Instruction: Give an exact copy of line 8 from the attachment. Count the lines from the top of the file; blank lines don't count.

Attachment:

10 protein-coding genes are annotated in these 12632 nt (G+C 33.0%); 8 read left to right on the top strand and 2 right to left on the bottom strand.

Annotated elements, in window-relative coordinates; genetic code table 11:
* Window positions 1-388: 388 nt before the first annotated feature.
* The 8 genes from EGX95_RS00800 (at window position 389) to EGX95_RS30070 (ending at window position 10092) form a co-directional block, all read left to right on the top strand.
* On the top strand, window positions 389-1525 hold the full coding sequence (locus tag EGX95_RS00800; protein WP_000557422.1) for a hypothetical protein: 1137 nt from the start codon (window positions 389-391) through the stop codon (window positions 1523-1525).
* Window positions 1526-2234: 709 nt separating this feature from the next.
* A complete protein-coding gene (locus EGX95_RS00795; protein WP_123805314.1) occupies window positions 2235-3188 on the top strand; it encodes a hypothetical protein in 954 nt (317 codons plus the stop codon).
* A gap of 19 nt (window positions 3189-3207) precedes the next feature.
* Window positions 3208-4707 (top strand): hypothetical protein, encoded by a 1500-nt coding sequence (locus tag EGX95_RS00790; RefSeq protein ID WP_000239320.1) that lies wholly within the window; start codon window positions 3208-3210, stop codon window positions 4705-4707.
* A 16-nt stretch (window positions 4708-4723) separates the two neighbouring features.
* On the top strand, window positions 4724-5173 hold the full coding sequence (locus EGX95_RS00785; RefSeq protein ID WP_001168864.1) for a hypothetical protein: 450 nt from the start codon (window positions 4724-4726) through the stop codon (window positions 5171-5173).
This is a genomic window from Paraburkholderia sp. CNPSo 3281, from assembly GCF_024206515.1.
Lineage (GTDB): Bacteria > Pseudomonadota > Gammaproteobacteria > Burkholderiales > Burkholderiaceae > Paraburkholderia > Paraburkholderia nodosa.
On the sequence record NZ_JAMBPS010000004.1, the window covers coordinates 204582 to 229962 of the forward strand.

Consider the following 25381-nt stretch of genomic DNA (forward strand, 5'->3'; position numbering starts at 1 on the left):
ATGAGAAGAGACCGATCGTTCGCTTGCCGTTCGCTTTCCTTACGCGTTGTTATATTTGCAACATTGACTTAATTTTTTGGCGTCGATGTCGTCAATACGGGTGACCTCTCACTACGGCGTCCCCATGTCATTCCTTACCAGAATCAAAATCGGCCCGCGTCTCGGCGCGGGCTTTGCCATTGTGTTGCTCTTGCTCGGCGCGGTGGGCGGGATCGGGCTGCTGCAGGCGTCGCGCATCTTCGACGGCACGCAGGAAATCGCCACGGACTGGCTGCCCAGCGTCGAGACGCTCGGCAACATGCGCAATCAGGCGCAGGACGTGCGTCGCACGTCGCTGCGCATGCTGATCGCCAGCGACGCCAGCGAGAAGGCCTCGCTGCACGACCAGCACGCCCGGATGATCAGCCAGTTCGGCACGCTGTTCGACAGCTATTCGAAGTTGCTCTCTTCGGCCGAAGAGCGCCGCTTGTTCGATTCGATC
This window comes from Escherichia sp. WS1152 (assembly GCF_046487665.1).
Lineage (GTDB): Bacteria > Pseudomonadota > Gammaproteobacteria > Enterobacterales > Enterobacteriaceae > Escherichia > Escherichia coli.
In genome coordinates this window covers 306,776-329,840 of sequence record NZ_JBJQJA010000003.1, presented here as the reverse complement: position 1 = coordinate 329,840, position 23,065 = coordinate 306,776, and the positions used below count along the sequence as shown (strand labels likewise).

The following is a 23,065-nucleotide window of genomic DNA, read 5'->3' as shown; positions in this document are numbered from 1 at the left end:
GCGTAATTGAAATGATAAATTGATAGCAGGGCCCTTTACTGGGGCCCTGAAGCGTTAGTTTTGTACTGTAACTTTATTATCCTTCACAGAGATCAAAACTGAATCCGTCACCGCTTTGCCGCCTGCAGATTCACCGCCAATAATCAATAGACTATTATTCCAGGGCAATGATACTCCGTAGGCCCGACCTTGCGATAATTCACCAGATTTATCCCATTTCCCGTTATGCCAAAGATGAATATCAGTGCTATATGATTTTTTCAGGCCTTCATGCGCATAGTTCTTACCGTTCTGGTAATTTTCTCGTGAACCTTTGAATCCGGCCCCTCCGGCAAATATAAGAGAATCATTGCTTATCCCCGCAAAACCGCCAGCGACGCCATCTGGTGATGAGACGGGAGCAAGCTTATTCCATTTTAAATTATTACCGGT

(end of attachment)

* A gap of 19 nt (window positions 3189-3207) precedes the next feature.